Manufacturing jobs have vanished not because we don’t manufacture anything but because companies have learned to produce more goods with fewer people. Higher productivity is what eliminated most of the jobs Trump mourns. He’s no more capable of restoring them than he is of bringing back the dodo.

      Blaming Mexico and China for the fate of our steel industry is like blaming email for the decline of telegrams. The biggest reduction in steel jobs came before the globalization of the past two decades. The number fell from 450,000 to 210,000 in the 1980s.

      The total today is about 150,000. Even if Trump could manage the impossible feat of doubling the number of steelmaking jobs, it would be a blip in the overall economy — which adds more jobs than that every month.”

      Reply
      1. Hank Gagnon July 8, 2016

        American Corporate Factories all over the world are employing Human labor that are doing Human jobs. Jobs that should have stayed in this country. But the greedy top 1% and Wall Street Banksters, ant-American greedy bastards bribed our Government to pass these disastrous trade agreements lifting tariffs on imports giving the green light for Corporate American CEO’s and top executives to betray America and Betray American workers. Its called Bribery and Treason!

        Reply
      2. Hank Gagnon July 8, 2016

        The same corporate greedy bastards, right wing immoral, and unethical people that complain about all the Americans on Welfare, food stamps and other government help are the ones who put them there. Hypocrisy!

        Reply
  4. itsfun July 7, 2016

    Must be the makers of Oreo’s haven’t gotten the message. Either has Hersheys

    Reply
    1. Eleanore Whitaker July 7, 2016

      When I was the assistant to the VP at CPS Chemical back in the mid 80s, I saw why selling offshore was causing domestic product prices to go through the roof.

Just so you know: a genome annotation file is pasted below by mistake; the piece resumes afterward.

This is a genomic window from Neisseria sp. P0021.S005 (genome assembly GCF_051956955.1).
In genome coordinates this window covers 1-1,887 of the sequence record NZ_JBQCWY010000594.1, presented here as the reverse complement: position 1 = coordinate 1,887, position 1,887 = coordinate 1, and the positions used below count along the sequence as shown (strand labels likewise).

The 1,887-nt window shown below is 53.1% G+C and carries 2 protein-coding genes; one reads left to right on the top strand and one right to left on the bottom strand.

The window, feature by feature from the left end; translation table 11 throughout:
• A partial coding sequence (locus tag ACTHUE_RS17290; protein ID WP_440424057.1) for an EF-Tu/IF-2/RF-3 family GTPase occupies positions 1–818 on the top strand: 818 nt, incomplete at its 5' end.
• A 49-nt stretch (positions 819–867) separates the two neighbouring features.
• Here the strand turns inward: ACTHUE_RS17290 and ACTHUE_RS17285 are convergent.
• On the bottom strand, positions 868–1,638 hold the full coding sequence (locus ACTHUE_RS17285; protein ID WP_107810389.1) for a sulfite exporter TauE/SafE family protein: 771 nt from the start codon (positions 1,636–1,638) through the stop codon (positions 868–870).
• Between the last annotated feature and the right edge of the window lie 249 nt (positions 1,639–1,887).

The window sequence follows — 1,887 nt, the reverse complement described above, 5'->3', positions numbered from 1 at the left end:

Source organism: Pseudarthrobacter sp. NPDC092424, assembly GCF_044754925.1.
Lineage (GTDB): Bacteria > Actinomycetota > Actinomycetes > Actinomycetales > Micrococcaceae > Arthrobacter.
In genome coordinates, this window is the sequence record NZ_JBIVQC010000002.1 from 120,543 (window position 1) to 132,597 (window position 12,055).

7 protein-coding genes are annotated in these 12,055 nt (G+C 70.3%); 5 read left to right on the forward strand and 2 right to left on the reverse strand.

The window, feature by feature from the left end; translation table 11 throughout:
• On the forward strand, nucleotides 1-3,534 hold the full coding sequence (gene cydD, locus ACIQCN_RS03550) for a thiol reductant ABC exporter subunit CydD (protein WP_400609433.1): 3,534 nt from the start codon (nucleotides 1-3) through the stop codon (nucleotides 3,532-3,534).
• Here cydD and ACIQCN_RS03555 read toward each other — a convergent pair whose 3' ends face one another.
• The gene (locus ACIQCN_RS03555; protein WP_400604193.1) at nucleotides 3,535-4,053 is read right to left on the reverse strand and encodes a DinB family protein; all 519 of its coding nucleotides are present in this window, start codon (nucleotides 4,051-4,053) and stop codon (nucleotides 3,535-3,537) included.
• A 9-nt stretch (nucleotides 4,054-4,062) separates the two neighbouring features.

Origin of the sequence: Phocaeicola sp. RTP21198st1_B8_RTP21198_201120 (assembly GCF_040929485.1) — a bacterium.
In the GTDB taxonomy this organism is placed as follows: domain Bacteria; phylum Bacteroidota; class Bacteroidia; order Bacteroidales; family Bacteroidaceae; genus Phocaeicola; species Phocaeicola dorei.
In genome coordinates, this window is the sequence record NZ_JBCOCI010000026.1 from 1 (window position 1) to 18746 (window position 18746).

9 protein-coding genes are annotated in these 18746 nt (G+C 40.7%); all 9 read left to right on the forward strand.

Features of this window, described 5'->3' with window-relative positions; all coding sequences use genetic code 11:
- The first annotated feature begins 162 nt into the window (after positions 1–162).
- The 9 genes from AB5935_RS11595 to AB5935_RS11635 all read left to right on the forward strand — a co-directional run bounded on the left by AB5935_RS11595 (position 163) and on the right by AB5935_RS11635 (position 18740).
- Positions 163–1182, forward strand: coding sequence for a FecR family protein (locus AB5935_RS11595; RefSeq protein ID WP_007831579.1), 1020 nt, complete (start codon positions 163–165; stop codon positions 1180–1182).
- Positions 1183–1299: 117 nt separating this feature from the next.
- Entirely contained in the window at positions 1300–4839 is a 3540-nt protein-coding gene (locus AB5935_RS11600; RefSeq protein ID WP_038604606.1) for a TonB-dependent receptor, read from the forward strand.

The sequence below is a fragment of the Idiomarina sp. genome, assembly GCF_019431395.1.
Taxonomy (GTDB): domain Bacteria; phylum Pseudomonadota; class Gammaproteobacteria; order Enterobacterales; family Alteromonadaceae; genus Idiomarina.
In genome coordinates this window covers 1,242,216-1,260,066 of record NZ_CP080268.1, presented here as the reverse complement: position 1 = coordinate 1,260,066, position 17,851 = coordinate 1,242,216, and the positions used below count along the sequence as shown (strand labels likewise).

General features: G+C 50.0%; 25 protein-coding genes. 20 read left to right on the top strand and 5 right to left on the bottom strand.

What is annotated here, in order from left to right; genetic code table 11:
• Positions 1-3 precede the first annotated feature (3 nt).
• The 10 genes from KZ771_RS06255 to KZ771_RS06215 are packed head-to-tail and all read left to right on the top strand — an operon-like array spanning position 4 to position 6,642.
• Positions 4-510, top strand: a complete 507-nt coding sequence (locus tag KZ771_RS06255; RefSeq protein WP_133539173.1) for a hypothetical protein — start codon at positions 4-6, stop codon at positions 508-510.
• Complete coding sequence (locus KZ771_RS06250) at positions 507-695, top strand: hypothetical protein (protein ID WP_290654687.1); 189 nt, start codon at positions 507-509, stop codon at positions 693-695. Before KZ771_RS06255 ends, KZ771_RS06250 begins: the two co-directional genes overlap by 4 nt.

First? The cheap labor isn’t really so cheap once these foreign countries get a taste of a flourishing economy built on US money. So what starts at 11 cent an hour soon becomes $11 dollars and the prices on the goods produced in foreign countries goes up. This is something China knows all too well.

      Second, the other costs involved has to do with shipping from a foreign port to a US port. This depends on the goods. If they are toxic or hazardous materials, the costs are even higher and they cannot be shipped via air.

      Third, before any load of goods can be shipped out of a foreign country for import into the US, it has to remain in customs where it is taxed and depending on the type of goods, retaxed if safety is a concern.

      Fourth, in many countries like Central and South America, their banking systems are hugely corrupt and cannot be relied on not to crash midstream after US goods are shipped there or exported from these countries.

      In 1987, CPS lost nearly half a million dollars when the banks in Argentina and Honduras both crashed. Even with liability insurance on letters of credit at that time, there was still monetary loss.

      It never was cost-effective to import goods from foreign cheap labor countries even back in the mid 80s. That’s the reason there aren’t more American businesses willing to get involved with selling in foreign countries. And there certainly isn’t as much profit to American consumers to buy imported goods when at least 35% of the price is due to shipping and taxation like VAT taxes. Not to mention that many countries of the world from which we purchases imported goods do not have the same level of FDA or EPA safety regulations. So who knows what the quality of these goods really is?

      Reply
    2. bobnstuff July 7, 2016

      The Mexican market is growing as the US market for Oreo’s is not so placing a factory their makes sense. Your Oreo’s will most likely be made in one of the other three factories in the US.

      Reply
      1. itsfun July 7, 2016

        It was reported last week that they are moving out of the U.S.

        Reply